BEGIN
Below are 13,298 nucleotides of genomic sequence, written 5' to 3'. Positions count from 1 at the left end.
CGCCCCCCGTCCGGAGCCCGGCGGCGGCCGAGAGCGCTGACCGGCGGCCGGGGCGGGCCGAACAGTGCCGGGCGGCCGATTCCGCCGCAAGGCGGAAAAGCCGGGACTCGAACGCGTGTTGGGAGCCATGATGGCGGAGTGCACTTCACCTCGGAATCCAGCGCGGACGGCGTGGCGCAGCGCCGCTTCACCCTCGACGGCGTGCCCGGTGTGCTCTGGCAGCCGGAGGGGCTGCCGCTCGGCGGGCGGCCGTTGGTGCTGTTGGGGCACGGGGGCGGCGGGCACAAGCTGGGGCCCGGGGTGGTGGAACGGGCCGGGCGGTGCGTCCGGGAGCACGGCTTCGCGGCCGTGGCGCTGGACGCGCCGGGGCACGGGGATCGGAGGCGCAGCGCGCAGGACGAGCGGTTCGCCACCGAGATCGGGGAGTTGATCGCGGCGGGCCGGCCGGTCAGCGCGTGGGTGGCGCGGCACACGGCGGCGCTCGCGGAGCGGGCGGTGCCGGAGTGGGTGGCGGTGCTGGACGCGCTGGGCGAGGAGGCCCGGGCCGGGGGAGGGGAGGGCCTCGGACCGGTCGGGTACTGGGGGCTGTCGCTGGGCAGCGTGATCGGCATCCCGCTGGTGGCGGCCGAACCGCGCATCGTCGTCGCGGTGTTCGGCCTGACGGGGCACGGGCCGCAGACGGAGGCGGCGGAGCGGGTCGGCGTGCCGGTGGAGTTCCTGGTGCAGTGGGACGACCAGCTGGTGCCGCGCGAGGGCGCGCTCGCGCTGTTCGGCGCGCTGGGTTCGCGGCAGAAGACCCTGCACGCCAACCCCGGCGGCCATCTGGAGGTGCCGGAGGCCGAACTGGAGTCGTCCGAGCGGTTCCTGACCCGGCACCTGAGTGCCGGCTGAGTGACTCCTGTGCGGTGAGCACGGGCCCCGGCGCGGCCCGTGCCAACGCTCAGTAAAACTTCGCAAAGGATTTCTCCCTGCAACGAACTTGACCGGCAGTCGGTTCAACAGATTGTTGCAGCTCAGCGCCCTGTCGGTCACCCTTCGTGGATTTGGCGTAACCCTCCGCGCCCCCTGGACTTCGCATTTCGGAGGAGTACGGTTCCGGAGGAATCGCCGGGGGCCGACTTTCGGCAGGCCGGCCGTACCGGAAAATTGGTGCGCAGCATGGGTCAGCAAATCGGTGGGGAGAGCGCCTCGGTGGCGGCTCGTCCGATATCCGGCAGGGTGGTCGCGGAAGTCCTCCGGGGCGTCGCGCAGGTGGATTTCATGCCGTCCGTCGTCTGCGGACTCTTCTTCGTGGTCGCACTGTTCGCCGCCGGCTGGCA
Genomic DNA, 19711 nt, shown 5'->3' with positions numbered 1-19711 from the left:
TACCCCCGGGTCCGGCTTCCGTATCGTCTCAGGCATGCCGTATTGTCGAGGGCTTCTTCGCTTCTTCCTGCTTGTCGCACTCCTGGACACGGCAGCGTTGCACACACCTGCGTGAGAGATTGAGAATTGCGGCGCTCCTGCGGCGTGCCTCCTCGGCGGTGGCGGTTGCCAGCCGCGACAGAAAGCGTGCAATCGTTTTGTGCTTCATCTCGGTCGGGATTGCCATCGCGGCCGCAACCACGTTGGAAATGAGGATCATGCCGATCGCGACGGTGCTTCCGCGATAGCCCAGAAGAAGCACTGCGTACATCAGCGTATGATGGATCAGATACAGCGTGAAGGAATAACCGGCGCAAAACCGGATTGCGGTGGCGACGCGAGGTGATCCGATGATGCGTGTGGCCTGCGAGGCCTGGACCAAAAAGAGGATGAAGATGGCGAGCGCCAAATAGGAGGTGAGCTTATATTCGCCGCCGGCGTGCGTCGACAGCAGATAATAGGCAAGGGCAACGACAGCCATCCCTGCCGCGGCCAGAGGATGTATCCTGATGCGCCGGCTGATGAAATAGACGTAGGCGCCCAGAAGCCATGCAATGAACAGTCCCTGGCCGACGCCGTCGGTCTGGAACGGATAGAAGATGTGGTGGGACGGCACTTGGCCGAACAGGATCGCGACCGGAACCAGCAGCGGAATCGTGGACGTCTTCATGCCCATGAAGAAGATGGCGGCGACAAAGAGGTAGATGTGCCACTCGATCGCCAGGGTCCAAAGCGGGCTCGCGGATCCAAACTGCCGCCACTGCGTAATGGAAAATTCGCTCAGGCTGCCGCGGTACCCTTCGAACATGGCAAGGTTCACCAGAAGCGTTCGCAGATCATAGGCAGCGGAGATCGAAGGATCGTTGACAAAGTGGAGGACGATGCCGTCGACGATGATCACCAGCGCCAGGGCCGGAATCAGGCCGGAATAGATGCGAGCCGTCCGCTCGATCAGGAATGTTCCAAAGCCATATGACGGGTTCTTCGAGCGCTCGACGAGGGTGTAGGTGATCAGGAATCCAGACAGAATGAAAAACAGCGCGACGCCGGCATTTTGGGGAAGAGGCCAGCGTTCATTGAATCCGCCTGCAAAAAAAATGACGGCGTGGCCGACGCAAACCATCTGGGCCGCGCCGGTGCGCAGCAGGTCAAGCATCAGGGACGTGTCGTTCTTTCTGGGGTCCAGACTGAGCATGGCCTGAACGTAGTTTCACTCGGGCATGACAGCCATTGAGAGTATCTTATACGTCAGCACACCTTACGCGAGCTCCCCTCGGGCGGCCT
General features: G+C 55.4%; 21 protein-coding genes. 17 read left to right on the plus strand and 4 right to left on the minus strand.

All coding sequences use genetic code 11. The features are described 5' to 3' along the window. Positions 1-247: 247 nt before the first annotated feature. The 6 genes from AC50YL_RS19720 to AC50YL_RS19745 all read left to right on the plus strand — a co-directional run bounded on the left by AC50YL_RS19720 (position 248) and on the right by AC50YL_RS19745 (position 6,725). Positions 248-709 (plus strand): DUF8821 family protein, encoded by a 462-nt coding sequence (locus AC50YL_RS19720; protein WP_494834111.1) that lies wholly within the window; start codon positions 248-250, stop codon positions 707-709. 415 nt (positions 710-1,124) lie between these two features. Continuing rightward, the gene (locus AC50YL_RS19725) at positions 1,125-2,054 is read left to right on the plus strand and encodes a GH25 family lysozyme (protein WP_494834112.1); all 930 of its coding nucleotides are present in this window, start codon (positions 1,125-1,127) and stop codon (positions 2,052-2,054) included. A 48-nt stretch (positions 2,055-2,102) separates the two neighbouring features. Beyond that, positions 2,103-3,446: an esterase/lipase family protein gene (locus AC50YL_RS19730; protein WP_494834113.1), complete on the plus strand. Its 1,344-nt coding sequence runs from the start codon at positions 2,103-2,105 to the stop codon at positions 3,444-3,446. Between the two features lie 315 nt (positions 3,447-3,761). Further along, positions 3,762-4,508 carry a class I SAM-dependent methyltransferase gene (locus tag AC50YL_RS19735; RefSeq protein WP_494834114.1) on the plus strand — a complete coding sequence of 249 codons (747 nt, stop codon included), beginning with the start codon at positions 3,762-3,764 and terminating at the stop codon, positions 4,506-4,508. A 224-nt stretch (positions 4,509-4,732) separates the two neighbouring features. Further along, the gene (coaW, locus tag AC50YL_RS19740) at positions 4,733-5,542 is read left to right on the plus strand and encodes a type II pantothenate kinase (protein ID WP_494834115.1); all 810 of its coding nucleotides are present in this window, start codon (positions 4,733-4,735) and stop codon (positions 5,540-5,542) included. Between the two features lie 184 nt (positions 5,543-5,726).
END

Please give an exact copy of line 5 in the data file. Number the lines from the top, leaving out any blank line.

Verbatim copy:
General features: G+C 55.4%; 21 protein-coding genes. 17 read left to right on the plus strand and 4 right to left on the minus strand.